Deadwood was not without its important event. About half past four Deputy Smith approached John Tilford, whose claim of the captured horses only strengthened suspicion before entertained, and arrested him as an accessory. Tilford took the matter quietly, denying his guilt, but remarking that he had expected arrest. He was at once taken before Judge Hall, who placed bonds at $1,000, and fixed Saturday, the 20th, as date for preliminary hearing. Bail was not given and the prisoner passed the night in jail. The arrested men are all well-known characters. A. G. Nickerson, or “Spud” Murphy as he is generally called, is an ex-member of the Deadwood hose teams and is the man who was shot at the hub and hub race in Spearfish a year ago. His career in Deadwood was not one to be proud of, for, whilst no crimes were laid to his door he belonged body and soul to what is aptly described as the rounder element. Leaving Deadwood four or five months since, he has passed most of his time in Sturgis and Rapid. Not two weeks have passed since he made an unsuccessful effort to murder a Rapid saloonkeeper who refused to trust him for the drinks. Murphy was in Rapid Thursday morning and made a quick trip passing through Deadwood at ten the same night.

Jack Dougherty has likewise an unenviable name and is strongly suspected to be a member of a band of horse thieves that has lately been operating in the southern Hills. John Tilford arrested as accessory lately figured as defendant to a charge for grand larceny of which he was acquitted. More are implicated and as surprising as it was to some that Spud Murphy was one of the trio it is possible that arrests likely to be made today will prove even more startling. Yesterday’s events, and the knowledge they served to give, tend to confirm that part of Wilson’s story in which he stated the band is organized and is twenty-five strong.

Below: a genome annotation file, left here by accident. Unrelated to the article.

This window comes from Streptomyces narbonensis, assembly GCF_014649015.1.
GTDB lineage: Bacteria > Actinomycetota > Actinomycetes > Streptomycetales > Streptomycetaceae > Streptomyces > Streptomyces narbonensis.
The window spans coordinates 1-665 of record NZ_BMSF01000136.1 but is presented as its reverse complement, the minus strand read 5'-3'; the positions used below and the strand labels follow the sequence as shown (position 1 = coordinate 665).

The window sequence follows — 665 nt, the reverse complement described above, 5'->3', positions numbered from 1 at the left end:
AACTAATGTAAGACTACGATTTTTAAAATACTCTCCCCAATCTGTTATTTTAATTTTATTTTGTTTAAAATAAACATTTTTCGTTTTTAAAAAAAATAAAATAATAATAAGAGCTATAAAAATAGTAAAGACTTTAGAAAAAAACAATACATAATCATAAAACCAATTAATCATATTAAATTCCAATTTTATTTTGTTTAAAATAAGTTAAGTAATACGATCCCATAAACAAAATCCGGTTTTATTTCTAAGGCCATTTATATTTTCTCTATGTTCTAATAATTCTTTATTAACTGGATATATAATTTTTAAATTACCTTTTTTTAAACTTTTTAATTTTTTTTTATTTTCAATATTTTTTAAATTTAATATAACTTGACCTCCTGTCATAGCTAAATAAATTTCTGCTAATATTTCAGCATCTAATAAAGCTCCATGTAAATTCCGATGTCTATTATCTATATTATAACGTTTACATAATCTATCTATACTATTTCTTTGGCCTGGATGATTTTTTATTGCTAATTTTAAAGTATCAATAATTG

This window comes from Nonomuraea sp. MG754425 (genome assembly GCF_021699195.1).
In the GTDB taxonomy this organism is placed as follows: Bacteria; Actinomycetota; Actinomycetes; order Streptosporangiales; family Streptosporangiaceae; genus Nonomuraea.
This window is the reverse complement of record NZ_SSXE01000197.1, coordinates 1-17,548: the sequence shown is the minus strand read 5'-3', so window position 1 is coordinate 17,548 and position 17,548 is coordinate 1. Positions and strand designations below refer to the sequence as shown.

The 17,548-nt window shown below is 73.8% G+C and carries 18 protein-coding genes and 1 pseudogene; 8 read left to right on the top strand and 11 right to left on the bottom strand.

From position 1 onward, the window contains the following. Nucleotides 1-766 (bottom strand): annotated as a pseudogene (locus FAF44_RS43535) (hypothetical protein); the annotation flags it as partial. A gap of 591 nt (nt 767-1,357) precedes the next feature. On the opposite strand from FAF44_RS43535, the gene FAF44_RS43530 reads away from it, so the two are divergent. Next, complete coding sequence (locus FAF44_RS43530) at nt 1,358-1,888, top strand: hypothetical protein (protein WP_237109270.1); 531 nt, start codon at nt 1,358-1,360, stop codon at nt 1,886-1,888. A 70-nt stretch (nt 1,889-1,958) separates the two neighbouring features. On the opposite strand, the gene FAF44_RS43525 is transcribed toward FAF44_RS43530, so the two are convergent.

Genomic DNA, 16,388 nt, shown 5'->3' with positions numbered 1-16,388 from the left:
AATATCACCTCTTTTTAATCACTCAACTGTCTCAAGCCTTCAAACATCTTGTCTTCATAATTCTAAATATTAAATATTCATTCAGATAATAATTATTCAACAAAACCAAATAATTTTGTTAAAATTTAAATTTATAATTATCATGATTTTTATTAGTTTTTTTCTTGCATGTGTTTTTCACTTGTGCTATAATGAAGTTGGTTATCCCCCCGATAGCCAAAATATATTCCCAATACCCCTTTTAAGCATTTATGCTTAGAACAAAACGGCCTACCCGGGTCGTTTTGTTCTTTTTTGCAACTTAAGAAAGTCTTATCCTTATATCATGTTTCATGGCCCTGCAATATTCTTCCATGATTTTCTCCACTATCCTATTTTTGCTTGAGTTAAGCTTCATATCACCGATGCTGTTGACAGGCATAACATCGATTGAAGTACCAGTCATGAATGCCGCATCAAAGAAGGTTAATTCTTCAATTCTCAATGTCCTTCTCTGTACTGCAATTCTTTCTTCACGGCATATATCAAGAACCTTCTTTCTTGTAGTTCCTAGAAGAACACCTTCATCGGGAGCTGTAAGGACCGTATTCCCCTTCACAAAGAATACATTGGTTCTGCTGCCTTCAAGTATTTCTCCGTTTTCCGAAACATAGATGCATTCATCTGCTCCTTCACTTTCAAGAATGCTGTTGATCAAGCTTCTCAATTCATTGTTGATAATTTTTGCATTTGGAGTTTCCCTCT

That there is an organized gang of desperadoes having existence in the Hills there does not seem room to doubt and it looks as though there are fully twenty-five. However, the sheriff is acquainted with the names of most of them, has them under surveillance and will have them behind bars before many days are over. At any rate the reception in Reno gulch was not encouraging and it is not improbable gave a deathblow to the organization.


It was yesterday stated that Nickerson and Jones or Johnson had also a band in Friday’s villainy, and that hastening to Deadwood he stood at the jail door as Wilson, wounded and bleeding, was carried in from the back. Johnson or Jones is described as about 88 years old, tall and thickly set, weighing 185 pounds; is dark-complected, dark hair, eyes and beard, and has three front teeth missing.

Wilson rested easily yesterday, suffered very little pain, and will likely recover.

At ten o’clock last night George Young was arrested as accessory after the fact by under Sheriff Smith. Young’s part consisted in aiding and abetting Dougherty in his effort to escape, by driving him to a ranch below Sturgis Friday night in a buggy, whence Young returned early yesterday morning. When arrested he was engaged in playing cards.

The telephone lines between Deadwood and Sturgis and Deadwood and Whitewood were out last night. Why could not be surmised, unless it has been intended to rescue Murphy or Dougherty. However, as the prisoners will not be brought up until today, and under strong guard, any attempt at rescue will be failed.